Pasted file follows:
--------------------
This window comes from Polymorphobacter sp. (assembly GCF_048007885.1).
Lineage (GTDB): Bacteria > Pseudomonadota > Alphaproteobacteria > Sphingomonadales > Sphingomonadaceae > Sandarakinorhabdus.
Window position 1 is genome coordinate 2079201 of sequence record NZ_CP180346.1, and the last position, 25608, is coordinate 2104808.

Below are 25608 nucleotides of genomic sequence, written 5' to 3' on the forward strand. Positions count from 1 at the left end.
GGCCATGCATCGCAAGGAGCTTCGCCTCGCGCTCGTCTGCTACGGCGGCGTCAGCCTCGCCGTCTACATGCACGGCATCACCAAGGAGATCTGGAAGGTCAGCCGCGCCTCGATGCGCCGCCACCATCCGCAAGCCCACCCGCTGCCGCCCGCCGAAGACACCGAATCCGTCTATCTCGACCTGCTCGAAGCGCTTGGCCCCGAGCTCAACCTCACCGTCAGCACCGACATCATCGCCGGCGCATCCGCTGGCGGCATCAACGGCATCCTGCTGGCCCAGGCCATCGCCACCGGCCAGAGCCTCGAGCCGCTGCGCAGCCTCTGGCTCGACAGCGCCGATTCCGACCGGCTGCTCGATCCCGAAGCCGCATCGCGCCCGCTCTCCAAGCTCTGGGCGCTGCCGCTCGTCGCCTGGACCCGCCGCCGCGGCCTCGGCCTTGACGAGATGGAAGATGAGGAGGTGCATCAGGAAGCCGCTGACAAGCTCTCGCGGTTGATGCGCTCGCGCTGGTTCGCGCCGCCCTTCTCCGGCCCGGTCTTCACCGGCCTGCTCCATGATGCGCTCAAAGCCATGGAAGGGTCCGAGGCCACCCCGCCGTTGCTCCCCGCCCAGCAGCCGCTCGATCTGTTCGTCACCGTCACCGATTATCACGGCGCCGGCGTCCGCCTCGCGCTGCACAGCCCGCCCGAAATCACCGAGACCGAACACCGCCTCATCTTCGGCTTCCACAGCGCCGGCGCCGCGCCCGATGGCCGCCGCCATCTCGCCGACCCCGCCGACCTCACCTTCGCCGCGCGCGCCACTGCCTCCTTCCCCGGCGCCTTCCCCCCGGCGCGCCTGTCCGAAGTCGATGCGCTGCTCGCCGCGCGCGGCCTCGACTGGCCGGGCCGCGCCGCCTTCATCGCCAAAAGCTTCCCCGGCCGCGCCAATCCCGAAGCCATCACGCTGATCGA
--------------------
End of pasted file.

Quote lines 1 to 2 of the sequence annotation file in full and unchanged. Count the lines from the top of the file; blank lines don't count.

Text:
This window comes from Polymorphobacter sp. (assembly GCF_048007885.1).
Lineage (GTDB): Bacteria > Pseudomonadota > Alphaproteobacteria > Sphingomonadales > Sphingomonadaceae > Sandarakinorhabdus.